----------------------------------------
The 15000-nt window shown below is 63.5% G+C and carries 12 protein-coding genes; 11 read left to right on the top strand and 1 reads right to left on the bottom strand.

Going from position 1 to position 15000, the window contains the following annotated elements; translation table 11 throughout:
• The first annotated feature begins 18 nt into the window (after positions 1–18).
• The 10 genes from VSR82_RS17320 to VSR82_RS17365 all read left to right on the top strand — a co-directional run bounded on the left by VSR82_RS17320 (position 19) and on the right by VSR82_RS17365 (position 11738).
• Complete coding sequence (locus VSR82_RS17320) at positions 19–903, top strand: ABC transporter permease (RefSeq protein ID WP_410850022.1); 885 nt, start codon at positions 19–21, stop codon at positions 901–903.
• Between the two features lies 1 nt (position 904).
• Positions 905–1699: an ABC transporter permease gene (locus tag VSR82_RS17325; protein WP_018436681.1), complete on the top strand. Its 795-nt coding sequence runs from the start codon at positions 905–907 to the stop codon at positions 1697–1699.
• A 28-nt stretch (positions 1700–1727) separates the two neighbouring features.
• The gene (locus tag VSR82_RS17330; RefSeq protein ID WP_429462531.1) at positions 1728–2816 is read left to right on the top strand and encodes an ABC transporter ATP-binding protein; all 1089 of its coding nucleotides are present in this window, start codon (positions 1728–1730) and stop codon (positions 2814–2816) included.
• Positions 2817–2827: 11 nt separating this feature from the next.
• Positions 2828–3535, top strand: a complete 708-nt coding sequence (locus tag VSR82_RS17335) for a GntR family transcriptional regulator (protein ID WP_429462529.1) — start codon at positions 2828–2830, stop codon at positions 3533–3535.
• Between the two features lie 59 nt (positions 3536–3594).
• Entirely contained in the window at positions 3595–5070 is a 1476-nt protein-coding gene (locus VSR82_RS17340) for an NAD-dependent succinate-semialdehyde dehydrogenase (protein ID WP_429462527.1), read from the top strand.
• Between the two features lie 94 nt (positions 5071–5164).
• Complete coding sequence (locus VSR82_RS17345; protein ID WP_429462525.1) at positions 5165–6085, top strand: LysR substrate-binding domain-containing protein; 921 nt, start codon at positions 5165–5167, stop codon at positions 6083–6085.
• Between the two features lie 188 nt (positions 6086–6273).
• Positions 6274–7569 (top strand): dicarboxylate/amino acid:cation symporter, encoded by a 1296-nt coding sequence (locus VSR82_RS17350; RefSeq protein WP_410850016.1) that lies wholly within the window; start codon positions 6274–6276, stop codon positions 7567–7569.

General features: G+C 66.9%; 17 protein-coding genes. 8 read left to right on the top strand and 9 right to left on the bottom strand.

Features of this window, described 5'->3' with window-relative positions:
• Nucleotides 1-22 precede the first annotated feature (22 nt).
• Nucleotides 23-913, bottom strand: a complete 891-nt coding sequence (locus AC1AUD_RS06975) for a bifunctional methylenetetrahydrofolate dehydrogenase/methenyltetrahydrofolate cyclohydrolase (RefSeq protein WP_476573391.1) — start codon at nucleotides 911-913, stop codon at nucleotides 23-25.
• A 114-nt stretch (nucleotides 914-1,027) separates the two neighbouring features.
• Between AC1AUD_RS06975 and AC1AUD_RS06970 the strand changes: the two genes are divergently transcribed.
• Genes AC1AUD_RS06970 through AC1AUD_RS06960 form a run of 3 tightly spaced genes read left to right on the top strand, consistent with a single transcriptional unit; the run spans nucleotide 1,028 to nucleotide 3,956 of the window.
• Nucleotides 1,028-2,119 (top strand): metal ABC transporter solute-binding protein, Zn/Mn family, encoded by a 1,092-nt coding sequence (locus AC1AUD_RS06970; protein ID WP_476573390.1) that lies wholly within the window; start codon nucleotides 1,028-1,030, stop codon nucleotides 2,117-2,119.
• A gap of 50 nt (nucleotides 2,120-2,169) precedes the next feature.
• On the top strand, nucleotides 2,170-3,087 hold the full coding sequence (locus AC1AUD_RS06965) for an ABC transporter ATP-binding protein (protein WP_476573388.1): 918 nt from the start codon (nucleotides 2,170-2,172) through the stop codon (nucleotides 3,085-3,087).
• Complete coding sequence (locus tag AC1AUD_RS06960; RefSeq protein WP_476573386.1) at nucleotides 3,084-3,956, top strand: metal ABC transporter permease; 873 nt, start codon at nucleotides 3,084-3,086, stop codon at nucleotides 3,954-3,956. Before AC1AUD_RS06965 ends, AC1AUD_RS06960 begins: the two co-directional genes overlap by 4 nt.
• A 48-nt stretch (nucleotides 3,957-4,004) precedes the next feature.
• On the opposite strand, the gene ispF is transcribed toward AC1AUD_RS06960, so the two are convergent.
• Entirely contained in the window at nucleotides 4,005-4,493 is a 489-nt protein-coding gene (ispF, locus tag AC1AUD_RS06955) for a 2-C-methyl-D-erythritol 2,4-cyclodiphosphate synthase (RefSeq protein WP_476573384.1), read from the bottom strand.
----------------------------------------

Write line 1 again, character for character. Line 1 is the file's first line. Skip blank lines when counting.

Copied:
The 15000-nt window shown below is 63.5% G+C and carries 12 protein-coding genes; 11 read left to right on the top strand and 1 reads right to left on the bottom strand.